…a debtor both to Greeks and to barbarians, both to the wise and to the foolish…

Valentinian Christians saw the distinction between Greek and barbarian as being between pneumatic and psychic; the distinction between the wise and the foolish as being the same. Foolishness is connected to the Demiurge– but that’s a topic for another post!


The Pneumatic Charisma: Gnosis

So, what is it Paul is trying to accomplish in his letter? He shares his objective with us in Romans 1:11-13 (emphasis added):

For I am longing to see you so that I may share with you some spiritual gift to strengthen you— or rather so that we may be mutually encouraged by each other’s faith, both yours and mine. I want you to know, brothers and sisters, that I have often intended to come to you (but thus far have been prevented), in order that I may reap some harvest among you as I have among the rest of the Gentiles. I am a debtor both to Greeks and to barbarians, both to the wise and to the foolish—hence my eagerness to proclaim the gospel to you also who are in Rome.

Let’s outline what Paul wrote, and how Elaine Pagels argues that Valentinian Christians interpreted it:

Paul seeks to share a “spiritual gift”, or “pneumatic charisma”. To what end? Gnosis. Paul “want[s] you to know”, and desires that the knowledge “reap some harvest”.  That harvest would be mutual–  the pneumatic Christians would all learn and grow from each other.

Unfortunately, he has been “prevented” from coming to them. Why? Because he is a debtor to not only the pneumatics, but also the psychics. Paul cannot turn his back on psychic Christians who still serve the Demiurge, for he is in their debt– after all, Christ was not only pneumatic (“declared to be Son of God with power according to the spirit”), but also psychic (“descended from David”).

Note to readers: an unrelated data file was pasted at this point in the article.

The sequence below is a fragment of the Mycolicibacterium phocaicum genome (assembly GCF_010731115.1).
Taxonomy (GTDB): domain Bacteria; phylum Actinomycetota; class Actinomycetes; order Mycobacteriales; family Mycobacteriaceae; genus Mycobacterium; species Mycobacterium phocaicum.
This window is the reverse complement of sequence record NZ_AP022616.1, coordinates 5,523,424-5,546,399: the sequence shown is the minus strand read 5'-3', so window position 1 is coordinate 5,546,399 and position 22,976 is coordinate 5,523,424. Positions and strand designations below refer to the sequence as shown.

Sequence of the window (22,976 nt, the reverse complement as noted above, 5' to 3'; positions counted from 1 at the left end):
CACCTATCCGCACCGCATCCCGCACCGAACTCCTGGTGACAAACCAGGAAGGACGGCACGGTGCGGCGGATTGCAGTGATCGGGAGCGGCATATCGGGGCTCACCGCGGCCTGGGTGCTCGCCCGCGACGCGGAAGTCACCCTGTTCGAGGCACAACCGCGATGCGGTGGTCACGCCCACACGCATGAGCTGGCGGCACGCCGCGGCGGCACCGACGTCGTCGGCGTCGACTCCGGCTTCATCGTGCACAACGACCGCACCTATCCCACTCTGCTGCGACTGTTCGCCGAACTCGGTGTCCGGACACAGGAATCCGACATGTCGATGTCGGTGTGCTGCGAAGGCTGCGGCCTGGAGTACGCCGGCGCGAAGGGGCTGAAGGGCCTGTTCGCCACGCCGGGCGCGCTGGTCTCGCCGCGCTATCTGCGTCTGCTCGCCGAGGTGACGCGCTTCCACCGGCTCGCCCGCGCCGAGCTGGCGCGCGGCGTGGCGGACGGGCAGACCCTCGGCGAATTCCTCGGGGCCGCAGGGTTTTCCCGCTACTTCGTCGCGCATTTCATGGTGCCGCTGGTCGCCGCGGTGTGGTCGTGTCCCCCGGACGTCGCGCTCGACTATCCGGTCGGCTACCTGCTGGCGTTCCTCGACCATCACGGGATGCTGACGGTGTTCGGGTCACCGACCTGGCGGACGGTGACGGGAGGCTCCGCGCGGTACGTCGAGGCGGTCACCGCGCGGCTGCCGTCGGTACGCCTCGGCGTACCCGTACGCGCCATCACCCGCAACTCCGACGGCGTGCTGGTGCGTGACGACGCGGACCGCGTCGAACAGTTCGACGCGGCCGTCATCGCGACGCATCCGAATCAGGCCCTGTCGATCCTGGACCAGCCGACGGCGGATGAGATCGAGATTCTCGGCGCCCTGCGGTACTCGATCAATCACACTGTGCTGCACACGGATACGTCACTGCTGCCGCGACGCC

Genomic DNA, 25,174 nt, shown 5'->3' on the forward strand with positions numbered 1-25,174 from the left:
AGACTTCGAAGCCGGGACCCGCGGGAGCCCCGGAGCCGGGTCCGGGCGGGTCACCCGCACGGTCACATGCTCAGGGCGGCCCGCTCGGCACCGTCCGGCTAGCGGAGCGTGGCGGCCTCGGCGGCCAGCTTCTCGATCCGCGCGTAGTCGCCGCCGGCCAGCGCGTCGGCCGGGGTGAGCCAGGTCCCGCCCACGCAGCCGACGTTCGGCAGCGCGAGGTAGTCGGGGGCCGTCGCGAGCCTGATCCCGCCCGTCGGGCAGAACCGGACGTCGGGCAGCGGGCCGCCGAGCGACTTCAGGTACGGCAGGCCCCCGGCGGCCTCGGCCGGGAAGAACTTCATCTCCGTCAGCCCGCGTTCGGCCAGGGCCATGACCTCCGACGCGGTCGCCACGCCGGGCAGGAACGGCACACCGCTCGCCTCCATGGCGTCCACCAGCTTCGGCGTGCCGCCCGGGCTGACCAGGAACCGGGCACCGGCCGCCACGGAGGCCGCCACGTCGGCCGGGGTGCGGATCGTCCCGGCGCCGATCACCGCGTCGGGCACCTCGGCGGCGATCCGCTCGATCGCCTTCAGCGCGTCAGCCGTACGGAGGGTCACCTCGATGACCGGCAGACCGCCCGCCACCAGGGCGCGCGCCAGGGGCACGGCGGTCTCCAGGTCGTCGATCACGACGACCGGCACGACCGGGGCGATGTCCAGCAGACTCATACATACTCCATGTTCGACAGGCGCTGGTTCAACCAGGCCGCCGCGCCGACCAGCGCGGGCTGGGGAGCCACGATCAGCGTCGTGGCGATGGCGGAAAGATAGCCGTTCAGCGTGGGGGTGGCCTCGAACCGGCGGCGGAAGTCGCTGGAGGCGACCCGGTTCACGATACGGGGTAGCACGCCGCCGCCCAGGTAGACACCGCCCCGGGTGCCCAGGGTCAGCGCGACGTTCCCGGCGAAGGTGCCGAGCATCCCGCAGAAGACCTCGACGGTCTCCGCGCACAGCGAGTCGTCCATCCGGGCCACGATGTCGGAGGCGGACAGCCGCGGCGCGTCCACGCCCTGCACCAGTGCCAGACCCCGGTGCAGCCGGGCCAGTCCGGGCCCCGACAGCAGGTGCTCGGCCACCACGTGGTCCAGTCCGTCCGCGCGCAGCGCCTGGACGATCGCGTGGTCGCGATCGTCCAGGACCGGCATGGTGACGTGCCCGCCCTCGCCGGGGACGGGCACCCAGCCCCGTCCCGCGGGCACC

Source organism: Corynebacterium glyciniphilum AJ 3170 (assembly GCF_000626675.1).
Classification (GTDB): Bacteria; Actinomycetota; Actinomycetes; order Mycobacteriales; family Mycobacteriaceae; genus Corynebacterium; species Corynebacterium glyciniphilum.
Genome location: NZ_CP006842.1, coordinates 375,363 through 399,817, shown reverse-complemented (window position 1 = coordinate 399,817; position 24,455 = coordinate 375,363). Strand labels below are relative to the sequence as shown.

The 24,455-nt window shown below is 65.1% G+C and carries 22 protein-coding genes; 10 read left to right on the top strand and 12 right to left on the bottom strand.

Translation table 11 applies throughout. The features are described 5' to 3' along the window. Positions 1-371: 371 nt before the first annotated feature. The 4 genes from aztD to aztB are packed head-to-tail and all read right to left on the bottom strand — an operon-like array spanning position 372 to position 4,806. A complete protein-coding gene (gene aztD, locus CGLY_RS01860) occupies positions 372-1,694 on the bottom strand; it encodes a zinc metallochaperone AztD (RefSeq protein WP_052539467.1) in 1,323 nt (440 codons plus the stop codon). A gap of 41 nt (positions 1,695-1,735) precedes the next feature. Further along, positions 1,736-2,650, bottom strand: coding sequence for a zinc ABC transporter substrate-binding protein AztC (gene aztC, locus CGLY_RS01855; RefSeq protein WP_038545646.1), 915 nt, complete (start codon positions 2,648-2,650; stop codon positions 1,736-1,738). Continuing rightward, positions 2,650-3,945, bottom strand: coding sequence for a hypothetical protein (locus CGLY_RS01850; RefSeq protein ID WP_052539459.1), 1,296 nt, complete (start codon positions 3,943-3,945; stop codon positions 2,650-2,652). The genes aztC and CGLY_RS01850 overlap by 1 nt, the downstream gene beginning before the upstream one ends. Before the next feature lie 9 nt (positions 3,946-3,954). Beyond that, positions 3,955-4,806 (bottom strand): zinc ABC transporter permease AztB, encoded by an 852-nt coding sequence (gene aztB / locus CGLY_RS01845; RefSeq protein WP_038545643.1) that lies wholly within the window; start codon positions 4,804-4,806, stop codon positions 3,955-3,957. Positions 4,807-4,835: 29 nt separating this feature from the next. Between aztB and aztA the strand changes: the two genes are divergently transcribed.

Acceptance of Different Christianities

For the Valentinians, then, psychic Christians ought not be dismissed or treated as inferior. To them, it is true that Paul is a pneumatic and understands that the true God– the Father of Jesus– is different than the Demiurge and the God of the Old Testament. Nevertheless, Paul acknowledges Jesus’ relationship with the Demiurge, and notes that he himself is a debtor to that tradition. Rather than simply dismissing those they considered to be less “in-the-know”, these gnostic Christians saw the different approaches as each contributing something of value.

Paul confirms this in Romans 1:16-17, noting:

For I am not ashamed of the gospel; it is the power of God for salvation to everyone who has faith, to the Jew first and also to the Greek. For in it the righteousness of God is revealed through faith for faith; as it is written, “The one who is righteous will live by faith.”

For Paul, per the text we’re working through, the gospel has the power of salvation, both to the Jew (the psychics, the descendants of David, those who affirm the Demiurge as God) and the Greek (the pneumatics, who do not consider the Demiurge to be the ultimate God).

Fascinating, isn’t it? This is but one of many types of exegesis performed by early Christians, and there’s a tremendous amount of depth; we still have roughly a third of Romans 1 to go! If you’re interested in exploring further on your own,  I would highly recommend that you pick a copy of Elaine Pagels’ The Gnostic Paul; I’ve read it several times, and it contains tremendous depth.


Recommendations for Further Reading